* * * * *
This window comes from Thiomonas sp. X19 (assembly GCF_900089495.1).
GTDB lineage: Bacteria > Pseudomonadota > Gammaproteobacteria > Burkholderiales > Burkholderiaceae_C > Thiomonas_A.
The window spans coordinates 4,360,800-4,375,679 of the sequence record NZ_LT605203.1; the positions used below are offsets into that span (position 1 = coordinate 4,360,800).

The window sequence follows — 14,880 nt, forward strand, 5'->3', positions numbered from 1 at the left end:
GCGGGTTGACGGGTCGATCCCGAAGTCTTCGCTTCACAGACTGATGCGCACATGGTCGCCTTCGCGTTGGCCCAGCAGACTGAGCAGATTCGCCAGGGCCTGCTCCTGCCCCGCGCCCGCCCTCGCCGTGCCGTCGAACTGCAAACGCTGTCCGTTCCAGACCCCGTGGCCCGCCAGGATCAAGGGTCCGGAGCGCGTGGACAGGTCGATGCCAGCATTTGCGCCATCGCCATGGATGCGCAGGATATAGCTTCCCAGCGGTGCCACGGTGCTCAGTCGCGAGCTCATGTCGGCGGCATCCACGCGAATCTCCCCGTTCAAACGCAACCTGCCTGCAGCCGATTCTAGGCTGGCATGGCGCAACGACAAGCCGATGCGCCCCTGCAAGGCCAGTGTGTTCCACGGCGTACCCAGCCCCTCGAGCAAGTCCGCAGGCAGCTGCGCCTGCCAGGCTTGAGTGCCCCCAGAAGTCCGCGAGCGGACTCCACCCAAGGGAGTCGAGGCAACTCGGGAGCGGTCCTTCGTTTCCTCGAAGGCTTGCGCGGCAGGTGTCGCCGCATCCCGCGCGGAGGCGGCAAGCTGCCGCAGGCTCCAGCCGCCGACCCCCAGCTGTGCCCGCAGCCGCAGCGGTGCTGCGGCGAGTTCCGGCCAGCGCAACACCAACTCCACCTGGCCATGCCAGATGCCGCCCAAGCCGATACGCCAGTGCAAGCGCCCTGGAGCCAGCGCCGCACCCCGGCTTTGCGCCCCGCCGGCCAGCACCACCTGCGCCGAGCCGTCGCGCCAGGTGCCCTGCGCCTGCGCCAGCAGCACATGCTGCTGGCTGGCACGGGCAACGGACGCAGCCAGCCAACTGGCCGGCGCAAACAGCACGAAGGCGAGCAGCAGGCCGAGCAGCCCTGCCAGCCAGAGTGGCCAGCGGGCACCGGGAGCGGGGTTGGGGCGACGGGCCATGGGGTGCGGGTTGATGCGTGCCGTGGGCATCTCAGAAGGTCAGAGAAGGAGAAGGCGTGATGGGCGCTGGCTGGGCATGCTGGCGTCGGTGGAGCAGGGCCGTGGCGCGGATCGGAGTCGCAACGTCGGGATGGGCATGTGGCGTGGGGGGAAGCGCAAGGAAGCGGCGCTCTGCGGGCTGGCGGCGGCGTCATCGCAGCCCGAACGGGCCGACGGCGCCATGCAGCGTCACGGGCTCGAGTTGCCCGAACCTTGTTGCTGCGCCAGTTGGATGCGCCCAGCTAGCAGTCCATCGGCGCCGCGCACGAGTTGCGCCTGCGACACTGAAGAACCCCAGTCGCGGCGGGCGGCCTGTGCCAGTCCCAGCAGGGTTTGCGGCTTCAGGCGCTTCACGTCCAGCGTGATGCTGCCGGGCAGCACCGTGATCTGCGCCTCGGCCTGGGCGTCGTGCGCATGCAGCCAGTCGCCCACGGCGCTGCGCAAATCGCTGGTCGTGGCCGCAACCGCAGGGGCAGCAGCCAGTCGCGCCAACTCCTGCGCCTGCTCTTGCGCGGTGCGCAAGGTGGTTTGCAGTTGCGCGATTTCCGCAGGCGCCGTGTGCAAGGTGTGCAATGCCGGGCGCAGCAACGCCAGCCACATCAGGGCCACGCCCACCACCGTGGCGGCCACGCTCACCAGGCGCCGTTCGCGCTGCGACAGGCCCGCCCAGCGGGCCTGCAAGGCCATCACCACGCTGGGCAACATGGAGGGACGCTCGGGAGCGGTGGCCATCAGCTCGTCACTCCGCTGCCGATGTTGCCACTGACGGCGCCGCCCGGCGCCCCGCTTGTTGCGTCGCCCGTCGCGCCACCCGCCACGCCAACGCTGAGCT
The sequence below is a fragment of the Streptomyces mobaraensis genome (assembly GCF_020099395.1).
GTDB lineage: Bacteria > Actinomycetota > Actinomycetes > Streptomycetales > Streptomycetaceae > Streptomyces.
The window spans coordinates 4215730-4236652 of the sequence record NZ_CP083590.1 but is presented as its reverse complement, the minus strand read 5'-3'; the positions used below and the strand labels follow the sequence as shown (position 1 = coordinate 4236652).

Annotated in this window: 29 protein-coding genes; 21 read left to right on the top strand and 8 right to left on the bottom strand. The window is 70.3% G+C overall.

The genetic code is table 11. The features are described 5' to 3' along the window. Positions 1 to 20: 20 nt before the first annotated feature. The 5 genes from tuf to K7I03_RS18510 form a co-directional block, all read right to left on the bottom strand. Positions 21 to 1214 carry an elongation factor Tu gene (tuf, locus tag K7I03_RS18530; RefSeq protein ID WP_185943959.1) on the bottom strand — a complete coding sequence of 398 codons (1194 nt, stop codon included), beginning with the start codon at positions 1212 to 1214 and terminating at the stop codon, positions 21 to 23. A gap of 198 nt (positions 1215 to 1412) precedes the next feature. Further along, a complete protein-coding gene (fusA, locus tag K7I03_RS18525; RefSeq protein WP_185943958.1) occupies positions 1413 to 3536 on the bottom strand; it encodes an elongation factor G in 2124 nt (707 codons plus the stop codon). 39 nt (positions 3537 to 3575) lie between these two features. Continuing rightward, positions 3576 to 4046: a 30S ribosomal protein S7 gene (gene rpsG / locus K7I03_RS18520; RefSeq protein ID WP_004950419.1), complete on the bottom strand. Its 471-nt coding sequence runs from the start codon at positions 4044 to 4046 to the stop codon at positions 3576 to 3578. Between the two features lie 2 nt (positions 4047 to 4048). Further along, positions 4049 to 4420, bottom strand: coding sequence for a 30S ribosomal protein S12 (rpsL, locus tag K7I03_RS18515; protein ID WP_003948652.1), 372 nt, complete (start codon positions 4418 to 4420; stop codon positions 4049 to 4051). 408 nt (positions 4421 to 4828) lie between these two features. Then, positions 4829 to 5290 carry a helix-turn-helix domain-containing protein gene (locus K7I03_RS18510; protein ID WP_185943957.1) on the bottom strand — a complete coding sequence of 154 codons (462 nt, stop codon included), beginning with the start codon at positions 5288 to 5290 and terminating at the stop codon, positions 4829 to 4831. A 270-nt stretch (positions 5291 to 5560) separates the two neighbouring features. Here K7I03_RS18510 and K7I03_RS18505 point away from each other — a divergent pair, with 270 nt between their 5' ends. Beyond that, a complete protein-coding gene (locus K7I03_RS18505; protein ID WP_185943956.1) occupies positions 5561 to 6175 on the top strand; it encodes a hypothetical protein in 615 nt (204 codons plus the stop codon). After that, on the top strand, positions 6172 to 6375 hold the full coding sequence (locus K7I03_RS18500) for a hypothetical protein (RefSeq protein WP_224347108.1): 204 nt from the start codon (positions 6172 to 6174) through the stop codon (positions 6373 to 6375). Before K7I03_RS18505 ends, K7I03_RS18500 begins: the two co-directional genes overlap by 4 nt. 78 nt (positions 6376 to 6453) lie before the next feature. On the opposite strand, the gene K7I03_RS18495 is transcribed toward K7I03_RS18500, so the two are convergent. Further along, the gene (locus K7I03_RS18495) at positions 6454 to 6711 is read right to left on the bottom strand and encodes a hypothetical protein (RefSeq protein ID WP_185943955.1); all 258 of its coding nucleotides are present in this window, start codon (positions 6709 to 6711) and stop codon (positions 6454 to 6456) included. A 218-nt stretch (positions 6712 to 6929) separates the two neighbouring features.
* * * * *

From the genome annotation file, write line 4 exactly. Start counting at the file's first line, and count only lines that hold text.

The window sequence follows — 14,880 nt, forward strand, 5'->3', positions numbered from 1 at the left end: